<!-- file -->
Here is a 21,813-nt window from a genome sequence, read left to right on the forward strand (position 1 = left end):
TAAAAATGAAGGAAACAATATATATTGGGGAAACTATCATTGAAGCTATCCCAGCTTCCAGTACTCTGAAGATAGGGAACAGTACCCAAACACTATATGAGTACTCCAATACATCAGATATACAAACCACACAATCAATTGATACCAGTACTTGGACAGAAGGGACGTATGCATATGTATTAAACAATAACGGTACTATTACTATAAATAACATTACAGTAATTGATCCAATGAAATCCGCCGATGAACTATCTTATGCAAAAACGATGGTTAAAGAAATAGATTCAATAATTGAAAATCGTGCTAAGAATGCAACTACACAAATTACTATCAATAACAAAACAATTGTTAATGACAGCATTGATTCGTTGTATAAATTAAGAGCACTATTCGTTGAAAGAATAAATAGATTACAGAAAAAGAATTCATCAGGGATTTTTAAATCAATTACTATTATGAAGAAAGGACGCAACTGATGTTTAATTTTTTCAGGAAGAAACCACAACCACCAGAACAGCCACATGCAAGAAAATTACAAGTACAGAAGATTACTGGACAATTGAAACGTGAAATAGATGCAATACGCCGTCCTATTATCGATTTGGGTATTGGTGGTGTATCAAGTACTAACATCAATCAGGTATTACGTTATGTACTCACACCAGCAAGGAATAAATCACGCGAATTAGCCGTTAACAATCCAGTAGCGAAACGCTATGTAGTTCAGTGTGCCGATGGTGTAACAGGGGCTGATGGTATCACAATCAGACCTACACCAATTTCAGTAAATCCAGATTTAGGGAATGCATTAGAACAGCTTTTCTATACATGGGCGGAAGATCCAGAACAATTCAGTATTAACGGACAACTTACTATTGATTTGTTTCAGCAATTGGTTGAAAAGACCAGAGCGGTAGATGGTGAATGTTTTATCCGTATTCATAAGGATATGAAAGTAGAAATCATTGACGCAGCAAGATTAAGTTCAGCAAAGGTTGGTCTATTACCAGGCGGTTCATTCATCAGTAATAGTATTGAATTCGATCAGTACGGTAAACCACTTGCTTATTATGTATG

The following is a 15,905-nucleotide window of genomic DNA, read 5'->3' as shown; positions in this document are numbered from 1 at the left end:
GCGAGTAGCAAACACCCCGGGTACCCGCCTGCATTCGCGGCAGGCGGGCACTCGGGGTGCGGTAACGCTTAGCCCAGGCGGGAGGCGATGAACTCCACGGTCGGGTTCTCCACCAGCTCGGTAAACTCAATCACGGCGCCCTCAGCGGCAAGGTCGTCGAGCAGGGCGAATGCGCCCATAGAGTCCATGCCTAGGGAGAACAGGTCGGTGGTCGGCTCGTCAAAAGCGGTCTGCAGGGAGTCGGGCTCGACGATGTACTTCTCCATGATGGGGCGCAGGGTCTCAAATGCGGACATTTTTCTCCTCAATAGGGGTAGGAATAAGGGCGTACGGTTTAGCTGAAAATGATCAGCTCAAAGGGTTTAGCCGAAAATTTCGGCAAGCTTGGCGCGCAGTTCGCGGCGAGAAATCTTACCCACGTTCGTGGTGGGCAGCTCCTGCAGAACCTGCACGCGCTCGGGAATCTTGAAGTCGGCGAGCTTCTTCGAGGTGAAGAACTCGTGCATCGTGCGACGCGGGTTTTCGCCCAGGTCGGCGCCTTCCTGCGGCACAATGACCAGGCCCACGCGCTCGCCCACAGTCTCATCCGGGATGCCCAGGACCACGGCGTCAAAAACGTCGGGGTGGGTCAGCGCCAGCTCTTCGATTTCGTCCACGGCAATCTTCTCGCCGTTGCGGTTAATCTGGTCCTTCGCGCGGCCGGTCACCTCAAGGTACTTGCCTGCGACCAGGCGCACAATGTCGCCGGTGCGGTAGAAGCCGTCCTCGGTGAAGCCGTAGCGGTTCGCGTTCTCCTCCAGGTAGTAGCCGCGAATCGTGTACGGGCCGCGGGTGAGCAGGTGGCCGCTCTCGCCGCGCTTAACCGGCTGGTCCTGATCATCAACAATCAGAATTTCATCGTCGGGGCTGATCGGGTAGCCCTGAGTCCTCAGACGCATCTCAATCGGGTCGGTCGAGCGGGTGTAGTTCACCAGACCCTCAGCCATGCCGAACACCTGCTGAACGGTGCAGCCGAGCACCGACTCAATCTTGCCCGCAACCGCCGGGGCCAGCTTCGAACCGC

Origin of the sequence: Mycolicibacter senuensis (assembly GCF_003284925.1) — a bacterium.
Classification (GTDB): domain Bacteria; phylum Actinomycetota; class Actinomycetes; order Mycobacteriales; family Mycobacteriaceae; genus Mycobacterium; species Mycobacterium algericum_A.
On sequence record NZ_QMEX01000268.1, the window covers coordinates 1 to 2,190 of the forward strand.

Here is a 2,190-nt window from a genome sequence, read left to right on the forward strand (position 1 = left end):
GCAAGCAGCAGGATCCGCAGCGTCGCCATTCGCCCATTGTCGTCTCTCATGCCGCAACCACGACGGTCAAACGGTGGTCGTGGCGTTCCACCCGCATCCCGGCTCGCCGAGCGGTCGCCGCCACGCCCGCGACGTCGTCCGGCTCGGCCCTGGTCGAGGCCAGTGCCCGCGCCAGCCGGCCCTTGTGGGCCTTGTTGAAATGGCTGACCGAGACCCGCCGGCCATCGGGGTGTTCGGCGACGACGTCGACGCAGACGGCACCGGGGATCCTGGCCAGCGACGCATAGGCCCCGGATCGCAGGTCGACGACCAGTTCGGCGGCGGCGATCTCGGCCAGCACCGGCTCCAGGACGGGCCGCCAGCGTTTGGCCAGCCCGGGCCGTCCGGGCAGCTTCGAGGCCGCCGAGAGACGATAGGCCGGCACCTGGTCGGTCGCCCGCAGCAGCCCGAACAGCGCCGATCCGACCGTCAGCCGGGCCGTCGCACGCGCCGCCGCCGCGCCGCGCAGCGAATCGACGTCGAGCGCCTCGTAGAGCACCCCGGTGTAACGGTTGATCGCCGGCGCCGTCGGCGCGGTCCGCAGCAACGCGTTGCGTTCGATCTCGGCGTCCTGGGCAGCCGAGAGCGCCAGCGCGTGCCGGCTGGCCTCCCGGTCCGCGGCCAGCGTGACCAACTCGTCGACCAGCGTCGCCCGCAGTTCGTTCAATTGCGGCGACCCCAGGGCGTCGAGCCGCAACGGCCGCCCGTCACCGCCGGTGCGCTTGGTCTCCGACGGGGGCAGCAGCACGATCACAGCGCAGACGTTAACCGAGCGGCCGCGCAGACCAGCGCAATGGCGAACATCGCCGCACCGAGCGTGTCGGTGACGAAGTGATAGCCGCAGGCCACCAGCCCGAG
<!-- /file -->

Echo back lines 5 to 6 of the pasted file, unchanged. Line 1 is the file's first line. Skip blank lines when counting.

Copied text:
Origin of the sequence: Mycolicibacter senuensis (assembly GCF_003284925.1) — a bacterium.
Classification (GTDB): domain Bacteria; phylum Actinomycetota; class Actinomycetes; order Mycobacteriales; family Mycobacteriaceae; genus Mycobacterium; species Mycobacterium algericum_A.